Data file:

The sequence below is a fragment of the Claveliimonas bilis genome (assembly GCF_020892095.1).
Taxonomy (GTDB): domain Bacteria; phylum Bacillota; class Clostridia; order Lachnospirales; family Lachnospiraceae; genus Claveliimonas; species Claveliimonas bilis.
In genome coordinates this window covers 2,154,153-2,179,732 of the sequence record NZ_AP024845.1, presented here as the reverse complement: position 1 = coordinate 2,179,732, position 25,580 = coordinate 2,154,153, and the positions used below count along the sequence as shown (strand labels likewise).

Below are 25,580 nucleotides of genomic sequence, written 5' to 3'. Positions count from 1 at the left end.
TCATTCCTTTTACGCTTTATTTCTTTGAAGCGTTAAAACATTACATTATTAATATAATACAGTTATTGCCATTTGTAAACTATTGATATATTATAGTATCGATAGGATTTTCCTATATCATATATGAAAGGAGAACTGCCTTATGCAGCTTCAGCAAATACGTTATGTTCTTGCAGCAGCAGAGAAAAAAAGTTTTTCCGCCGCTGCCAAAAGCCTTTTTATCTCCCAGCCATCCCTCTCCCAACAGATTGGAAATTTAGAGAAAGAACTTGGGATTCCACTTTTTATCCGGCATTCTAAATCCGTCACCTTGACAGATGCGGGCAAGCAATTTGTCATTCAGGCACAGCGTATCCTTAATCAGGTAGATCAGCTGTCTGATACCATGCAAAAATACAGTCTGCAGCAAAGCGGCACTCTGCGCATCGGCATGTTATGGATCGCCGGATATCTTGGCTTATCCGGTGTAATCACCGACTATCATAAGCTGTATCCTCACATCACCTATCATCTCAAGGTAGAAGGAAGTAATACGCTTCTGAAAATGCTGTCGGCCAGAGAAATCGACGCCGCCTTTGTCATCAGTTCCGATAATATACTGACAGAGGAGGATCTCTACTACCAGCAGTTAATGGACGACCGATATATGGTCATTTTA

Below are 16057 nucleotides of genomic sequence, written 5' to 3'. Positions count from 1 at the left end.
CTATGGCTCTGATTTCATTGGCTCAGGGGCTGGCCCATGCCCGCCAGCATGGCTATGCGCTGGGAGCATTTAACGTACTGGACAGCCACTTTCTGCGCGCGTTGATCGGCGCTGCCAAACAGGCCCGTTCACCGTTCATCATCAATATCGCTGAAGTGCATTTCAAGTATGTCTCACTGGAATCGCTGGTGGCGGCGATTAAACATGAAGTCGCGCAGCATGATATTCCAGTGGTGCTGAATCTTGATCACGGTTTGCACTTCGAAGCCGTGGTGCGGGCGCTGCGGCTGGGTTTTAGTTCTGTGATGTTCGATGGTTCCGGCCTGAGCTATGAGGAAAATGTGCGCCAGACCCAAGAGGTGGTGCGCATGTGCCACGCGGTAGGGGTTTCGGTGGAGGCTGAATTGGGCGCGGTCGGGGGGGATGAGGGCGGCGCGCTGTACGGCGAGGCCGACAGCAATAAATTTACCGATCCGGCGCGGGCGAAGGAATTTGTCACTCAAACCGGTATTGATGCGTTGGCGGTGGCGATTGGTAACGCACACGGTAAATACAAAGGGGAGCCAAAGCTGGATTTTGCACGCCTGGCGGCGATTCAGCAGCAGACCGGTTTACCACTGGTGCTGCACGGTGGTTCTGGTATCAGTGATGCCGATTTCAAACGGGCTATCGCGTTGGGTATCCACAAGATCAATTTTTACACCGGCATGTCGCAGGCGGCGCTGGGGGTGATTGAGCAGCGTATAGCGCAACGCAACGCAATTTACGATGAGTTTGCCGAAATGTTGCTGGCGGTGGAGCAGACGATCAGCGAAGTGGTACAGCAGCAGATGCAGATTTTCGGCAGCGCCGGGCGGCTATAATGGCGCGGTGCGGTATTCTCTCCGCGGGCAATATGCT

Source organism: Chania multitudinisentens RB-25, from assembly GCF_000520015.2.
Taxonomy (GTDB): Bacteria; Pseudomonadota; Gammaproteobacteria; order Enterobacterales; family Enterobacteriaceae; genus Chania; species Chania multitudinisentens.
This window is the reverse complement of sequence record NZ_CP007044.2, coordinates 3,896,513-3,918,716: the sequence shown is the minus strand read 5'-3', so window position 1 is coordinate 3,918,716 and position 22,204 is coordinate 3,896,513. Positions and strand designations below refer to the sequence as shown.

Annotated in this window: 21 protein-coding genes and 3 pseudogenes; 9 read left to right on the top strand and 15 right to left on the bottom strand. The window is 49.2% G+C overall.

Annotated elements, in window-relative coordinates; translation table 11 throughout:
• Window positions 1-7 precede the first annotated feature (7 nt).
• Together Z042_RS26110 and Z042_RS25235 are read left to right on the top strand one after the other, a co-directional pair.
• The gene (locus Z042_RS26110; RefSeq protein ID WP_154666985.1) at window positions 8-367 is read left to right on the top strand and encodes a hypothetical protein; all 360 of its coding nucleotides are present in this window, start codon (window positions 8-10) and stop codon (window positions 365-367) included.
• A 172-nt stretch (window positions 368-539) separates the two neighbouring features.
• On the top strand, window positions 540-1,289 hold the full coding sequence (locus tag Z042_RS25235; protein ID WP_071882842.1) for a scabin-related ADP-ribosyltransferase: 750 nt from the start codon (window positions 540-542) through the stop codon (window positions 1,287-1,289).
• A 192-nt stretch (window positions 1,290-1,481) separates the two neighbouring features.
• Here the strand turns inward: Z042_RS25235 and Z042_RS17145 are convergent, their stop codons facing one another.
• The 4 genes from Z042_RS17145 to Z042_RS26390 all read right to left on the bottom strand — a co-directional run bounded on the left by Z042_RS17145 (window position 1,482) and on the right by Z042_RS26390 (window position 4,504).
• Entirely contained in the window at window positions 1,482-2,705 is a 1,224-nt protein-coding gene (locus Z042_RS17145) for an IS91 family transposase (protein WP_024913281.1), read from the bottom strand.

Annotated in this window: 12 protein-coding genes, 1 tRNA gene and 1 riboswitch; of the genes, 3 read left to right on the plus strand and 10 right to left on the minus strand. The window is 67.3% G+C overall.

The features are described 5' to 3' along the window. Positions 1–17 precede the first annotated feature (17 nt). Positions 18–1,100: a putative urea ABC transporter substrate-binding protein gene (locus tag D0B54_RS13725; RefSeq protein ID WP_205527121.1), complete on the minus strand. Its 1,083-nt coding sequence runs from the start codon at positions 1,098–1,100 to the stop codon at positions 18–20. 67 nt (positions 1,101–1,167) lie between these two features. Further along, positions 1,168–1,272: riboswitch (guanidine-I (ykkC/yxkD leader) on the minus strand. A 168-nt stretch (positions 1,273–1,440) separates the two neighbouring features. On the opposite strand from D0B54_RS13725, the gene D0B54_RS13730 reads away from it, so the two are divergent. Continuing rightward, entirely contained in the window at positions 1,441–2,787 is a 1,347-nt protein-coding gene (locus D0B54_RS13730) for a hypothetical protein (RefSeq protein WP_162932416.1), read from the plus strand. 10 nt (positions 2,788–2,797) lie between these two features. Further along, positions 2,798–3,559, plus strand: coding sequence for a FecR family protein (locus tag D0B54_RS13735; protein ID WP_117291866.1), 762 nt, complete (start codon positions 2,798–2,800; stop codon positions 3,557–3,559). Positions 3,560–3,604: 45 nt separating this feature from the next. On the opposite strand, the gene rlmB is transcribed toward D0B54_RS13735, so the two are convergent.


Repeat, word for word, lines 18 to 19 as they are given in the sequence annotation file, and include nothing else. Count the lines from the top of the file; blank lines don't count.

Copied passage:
• A 192-nt stretch (window positions 1,290-1,481) separates the two neighbouring features.
• Here the strand turns inward: Z042_RS25235 and Z042_RS17145 are convergent, their stop codons facing one another.